You can read about Brian Stoker, the former Citigroup executive acquitted of charges that he mislead investors in mortgage-backed securities structured and marketed by Citi in early 2007 here or here.
The (not so) basic deal: The Securities and Exchange Commission said that Mr. Stoker should have disclosed to investors that a) Citi played a role in selecting the collateral used to assemble a synthetic CDO called Class V III and b) Citi placed a large proprietary bet against the CDO by purchasing credit default protection on some of its underlying assets. (You can read the complaint here.)
If that reminds you of the case of Fabulous Fabrice Tourre, the Goldman Sachs executive charged with deceiving investors in a CDO called Abacus, then you’re paying attention. Goldman settled the SEC’s case in the Abacus deal in 2010 for $550 million, and Mr. Tourre is expected to eventually stand trial. You may also recall that Citigroup entered a $285 million settlement with the SEC over the CDO involved in the Stoker case, only to have the deal rejected by Judge Jed Rakoff.
To all of that, two quick points:
The Observer chatted briefly this afternoon Stephen Plotnick, a partner at Carter Ledyard & Milburn who’s been following the case. His takeaway:
“It highlights one of the difficulties that the SEC faces in cases like these, which is that it’s difficult to get the Street to testify against the Street,” he said. A key witness in the case was a Credit Suisse collateral manager who testified that his firm had managed the collateral, Mr. Plotnick added. “It’s difficult to expect that Credit Suisse would concede, ‘We didn’t do our job.'”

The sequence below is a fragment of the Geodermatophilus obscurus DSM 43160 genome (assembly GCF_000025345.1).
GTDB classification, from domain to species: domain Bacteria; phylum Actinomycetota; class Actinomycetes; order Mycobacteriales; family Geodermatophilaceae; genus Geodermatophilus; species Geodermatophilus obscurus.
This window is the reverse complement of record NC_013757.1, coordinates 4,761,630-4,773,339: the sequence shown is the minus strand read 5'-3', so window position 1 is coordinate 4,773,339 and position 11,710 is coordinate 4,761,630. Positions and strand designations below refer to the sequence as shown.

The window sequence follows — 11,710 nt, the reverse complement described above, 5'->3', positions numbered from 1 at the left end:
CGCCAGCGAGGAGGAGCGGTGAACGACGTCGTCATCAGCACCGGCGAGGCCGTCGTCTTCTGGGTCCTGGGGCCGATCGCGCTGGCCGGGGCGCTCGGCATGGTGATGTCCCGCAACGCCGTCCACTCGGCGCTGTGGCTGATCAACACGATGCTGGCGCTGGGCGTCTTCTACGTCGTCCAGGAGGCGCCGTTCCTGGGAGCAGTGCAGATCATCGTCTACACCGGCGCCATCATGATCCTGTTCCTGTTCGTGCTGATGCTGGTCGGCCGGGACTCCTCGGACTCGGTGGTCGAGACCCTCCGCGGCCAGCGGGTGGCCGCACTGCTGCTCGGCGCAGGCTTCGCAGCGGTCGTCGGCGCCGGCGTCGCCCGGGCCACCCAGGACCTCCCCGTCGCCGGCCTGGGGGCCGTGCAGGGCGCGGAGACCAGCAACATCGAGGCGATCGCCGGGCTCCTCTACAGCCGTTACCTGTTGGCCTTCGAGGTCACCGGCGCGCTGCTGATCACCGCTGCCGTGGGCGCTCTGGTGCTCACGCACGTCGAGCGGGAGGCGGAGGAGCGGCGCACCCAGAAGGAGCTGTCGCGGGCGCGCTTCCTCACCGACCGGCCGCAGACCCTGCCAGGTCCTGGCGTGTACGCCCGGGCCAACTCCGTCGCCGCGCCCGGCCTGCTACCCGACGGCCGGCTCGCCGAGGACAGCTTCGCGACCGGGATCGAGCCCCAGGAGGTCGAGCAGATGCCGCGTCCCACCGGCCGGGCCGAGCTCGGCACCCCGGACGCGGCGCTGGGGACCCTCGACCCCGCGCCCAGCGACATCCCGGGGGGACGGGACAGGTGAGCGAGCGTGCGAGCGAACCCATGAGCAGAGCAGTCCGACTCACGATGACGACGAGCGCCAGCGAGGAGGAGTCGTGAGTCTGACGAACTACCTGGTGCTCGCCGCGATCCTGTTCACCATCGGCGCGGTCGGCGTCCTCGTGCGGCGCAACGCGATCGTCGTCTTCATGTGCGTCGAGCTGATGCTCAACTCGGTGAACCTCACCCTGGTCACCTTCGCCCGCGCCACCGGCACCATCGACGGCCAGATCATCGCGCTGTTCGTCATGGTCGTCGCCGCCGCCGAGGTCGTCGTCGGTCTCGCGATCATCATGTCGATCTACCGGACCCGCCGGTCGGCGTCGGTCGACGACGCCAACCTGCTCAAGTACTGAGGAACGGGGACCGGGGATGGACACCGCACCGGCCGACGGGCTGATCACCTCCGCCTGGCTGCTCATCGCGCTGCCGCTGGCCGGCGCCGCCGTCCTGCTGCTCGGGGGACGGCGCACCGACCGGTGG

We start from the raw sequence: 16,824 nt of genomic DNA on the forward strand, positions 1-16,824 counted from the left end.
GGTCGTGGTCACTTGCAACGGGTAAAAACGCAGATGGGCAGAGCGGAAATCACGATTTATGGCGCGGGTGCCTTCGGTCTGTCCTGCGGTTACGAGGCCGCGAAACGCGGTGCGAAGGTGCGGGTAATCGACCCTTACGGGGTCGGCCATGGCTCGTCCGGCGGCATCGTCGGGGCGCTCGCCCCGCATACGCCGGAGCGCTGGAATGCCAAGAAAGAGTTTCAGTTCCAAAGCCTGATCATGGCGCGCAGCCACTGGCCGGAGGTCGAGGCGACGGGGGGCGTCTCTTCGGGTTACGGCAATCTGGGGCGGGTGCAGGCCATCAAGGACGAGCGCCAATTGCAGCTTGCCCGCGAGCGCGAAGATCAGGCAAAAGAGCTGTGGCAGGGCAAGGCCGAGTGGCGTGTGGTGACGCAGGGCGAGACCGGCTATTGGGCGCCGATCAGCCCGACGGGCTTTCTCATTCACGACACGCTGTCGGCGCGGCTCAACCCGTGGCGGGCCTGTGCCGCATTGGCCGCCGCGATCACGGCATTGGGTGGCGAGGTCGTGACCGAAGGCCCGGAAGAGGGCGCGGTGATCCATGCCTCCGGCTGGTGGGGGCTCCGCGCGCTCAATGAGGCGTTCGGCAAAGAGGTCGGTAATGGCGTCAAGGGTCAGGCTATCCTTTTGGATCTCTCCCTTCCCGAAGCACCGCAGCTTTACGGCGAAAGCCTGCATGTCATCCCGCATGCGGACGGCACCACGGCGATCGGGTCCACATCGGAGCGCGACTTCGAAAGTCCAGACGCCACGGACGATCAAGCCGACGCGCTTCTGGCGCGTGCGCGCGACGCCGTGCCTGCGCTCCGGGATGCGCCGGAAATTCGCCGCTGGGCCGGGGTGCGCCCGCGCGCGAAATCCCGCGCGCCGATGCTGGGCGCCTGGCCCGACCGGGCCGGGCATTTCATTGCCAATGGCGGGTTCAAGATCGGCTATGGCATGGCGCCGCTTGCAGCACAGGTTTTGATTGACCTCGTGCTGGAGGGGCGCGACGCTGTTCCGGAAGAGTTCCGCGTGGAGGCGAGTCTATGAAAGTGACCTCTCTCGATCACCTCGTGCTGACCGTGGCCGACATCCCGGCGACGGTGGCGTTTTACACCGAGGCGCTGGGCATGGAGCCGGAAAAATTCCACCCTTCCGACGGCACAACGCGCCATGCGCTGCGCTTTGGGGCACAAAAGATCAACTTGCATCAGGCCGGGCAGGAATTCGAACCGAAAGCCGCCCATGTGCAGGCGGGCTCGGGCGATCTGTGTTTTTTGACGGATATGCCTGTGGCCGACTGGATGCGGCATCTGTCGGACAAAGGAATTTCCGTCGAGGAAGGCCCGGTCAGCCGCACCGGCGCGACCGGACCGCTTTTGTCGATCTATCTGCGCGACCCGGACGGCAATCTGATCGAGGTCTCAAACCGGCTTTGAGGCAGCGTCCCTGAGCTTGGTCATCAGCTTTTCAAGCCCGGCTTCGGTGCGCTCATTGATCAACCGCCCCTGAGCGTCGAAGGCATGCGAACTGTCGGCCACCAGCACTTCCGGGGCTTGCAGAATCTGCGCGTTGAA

And: It sounded to us that the jury wanted to convict. At the very least, jurors seemed sensitive to the fact that securities cases are difficult for the government to try, and that a loss in Stoker might dissuade the agency from bringing similar cases in the future. (Not that the SEC has been rushing to the courthouse steps to sue CDO managers, but still.) From The Times:
In addition to handing up its verdict, the federal jury also issued an unusual statement addressed to the Securities and Exchange Commission, the government agency that brought the civil case.
“This verdict should not deter the S.E.C. from investigating the financial industry and current regulations and modify existing regulations as necessary,” said the statement, which was read aloud in the courtroom by Judge Jed S. Rakoff, who presided over the trial.
So maybe, don’t get too excited Fab?